4:17-19 For the time has come for judgment to begin from the household of God. And, if it begins from us, what will be the end of those who disobey the good news which comes from God? And, if the righteous man is scarcely saved, where will the impious man and the sinner appear? So, then, let those who suffer in accordance with the will of God, entrust their souls to him who is a Creator on whom you can rely, and continue to do right.
As Peter saw it, it was all the more necessary for the Christian to do right because judgment was about to begin.
It was to begin with the household of God. Ezekiel hears the voice of God proclaiming judgment upon his people, "Begin at my sanctuary" ( Ezekiel 9:6 ). Where the privilege has been greatest, there the judgment will be sternest.
If judgment is to fall upon the Church of God, what will be the fate of those who have been utterly disobedient to the invitation and command of God? Peter confirms his appeal with a quotation from Proverbs 11:31 : "If the righteous is requited on earth, how much more the wicked and the sinner!"
Finally, Peter exhorts his people to continue to do good and, whatever happens to them to entrust their lives to God, the Creator on whom they can rely. The word he uses for to entrust is paratithesthai ( Greek #3908 ), which is the technical word for depositing money with a trusted friend. In the ancient days there were no banks and few really safe places in which to deposit money. So, before a man went on a journey, he often left his money in the safe-keeping of a friend. Such a trust was regarded as one of the most sacred things in life. The friend was absolutely bound by all honour and all religion to return the money intact.
Herodotus (6: 86) has a story about such a trust. A certain Milesian came to Sparta, for he had heard of the strict honour of the Spartans, and entrusted his money to a certain Glaucus. He said that in due time his sons would reclaim the money and would bring tokens which would establish their identity beyond doubt. The time passed and the sons came. Glaucus treacherously said that he had no recollection of any money being entrusted to him and said that he wished four months to think about it. The Milesians departed sad and sorry. Glaucus consulted the gods as to what he ought to do, and they warned him that he must return the money. He did so, but before long he died and all his family followed him, and in the time of Herodotus there was not a single member of his family left alive because the gods were angry that he had even contemplated breaking the trust reposed in him. Even to think of evading such a trust was a mortal sin.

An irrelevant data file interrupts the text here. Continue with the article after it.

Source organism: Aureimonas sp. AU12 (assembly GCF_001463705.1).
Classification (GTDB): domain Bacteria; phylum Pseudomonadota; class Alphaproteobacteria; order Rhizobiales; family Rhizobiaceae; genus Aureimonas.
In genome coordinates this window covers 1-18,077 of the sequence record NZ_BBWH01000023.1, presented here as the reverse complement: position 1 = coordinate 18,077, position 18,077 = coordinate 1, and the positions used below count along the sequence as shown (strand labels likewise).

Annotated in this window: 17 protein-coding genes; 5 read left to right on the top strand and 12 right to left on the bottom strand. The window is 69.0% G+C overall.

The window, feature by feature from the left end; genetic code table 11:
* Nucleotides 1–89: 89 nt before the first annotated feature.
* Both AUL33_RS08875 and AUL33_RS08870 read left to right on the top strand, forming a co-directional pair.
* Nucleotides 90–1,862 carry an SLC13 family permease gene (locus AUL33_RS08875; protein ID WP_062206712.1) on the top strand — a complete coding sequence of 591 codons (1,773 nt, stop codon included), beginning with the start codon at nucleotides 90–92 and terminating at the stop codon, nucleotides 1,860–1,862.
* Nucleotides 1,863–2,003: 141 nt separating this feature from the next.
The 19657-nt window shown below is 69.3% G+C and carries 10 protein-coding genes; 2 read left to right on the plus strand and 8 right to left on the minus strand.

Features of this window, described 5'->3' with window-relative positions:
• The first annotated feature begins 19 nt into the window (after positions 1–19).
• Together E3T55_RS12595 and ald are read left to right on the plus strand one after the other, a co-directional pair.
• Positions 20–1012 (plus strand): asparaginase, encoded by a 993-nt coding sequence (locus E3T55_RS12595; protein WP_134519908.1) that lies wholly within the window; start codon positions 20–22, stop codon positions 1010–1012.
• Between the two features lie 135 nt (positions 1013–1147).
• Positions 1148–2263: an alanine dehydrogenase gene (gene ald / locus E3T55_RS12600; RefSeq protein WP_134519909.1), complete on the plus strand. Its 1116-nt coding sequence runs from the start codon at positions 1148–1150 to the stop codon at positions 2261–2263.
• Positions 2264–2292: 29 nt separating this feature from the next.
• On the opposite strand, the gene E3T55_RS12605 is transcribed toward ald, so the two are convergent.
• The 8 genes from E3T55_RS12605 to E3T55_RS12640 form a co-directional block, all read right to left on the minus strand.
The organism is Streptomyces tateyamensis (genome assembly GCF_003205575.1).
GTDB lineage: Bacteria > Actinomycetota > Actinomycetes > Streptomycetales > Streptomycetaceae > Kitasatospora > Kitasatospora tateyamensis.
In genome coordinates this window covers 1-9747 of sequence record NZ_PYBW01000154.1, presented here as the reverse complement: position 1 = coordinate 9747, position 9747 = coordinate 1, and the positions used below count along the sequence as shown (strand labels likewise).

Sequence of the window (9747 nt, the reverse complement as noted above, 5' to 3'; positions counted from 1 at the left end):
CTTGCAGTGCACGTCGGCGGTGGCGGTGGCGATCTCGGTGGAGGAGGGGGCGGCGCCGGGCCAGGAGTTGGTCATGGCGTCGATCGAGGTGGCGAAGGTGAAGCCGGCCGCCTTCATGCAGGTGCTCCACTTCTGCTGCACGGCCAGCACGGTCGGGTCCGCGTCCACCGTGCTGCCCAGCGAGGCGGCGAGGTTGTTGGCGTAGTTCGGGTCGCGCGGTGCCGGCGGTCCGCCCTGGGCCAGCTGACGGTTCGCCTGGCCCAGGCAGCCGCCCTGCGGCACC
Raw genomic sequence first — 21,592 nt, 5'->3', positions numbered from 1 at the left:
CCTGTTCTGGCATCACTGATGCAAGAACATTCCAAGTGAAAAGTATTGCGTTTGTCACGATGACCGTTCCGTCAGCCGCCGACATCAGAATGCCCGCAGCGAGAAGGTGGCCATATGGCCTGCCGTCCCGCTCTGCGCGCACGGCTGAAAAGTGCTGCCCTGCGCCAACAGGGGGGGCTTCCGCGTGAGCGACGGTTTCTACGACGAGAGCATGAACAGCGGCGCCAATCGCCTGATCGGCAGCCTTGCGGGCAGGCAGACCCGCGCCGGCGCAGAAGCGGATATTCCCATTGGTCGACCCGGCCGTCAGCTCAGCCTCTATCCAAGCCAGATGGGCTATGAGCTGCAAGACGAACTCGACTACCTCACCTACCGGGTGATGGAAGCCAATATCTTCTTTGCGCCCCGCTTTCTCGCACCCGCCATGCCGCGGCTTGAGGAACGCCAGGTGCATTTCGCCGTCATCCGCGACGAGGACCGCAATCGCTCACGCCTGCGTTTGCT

If a man entrusts himself to God, God will not fail him. If such a trust is sacred to men, how much more is it sacred to God? This is the very word used by Jesus, when he says "Father, into thy hands I commit my spirit" ( Luke 23:46 ). Jesus unhesitatingly entrusted his life to God, certain that he would not fail him--and so may we. The old advice is still good advice--trust in God and do the right.
-Barclay's Daily Study Bible (NT)